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Abouleish in 2007
|Died||15 June 2017 80) (aged|
|Awards||Right Livelihood Award|
Ibrahim Abouleish (23 March 1937 – 15 June 2017)was an Egyptian philanthropist, drug designer and chemist. He began his chemistry and medicine studies at the age of 19 in Austria. He did his doctorate in 1969 in the field of pharmacology and then worked in leading positions within pharmaceutical research. During this time he was granted patents for a number of new medicines, especially for osteoporosis and arteriosclerosis.
In 1977 he returned to Egypt and founded the comprehensive development initiative SEKEM. The organization began using biodynamic farming methods in Egypt, successfully demonstrating a model for sustainable agriculture on arid desert lands without requiring irrigation. Abouleish later expanded SEKEM to include a Waldorf school, a medical center, various businesses, and adult education initiatives ranging from vocational training to the establishment of Heliopolis University.
He was selected as an "Outstanding Social Entrepreneur" by the Schwab Foundation in 2004.In 2006 he was appointed as a councillor at the World Future Council. In 2012, Dr. Ibrahim Abouleish was appointed an Oslo Business for Peace Honouree, receiving his award at Oslo City Hall, from The Business for Peace Foundation. In 2013 he received the Global Thinkers Forum 2013 Award for Excellence in Positive Change. In 2003, he was awarded the Right Livelihood Award for "a 21st century business model which combines commercial success with social and cultural development."
The Right Livelihood Award is an international award to "honour and support those offering practical and exemplary answers to the most urgent challenges facing us today." The prize was established in 1980 by German-Swedish philanthropist Jakob von Uexkull, and is presented annually in early December. An international jury, invited by the five regular Right Livelihood Award board members, decides the awards in such fields as environmental protection, human rights, sustainable development, health, education, and peace. The prize money is shared among the winners, usually numbering four, and is EUR 200,000. Very often one of the four laureates receives an honorary award, which means that the other three share the prize money.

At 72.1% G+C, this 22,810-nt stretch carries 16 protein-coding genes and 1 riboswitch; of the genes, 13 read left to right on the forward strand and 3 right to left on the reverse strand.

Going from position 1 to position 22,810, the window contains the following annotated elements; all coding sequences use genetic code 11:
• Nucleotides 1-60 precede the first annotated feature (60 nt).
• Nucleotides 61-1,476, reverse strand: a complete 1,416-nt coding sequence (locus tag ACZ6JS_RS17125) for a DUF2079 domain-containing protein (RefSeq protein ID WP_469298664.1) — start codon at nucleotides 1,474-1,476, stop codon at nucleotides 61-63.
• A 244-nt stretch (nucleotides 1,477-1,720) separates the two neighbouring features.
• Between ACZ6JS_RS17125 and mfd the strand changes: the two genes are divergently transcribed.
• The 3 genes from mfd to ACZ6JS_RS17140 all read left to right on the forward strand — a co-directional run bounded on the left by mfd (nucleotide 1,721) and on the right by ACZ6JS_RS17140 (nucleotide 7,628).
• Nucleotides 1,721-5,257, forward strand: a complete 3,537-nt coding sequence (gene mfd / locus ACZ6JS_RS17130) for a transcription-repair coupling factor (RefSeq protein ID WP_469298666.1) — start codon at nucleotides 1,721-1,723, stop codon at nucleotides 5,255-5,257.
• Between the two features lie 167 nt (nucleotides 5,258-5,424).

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The organization SEKEM was founded in 1977 by the Egyptian pharmacologist and social entrepreneur Dr. Ibrahim Abouleish in order to bring about cultural renewal in Egypt on a sustainable basis. Located northeast of Cairo, the organization now includes:
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Jørgen Randers is a Norwegian academic, professor of climate strategy at the BI Norwegian Business School, and practitioner in the field of future studies. His professional field encompasses model-based futures studies, scenario analysis, system dynamics, sustainability, climate, energy and ecological economics. He is also a full member of the Club of Rome, a company director, member of various not-for-profit boards, business consultant on global sustainability matters and author. His publications include the seminal work The Limits to Growth (co-author), and Reinventing Prosperity.
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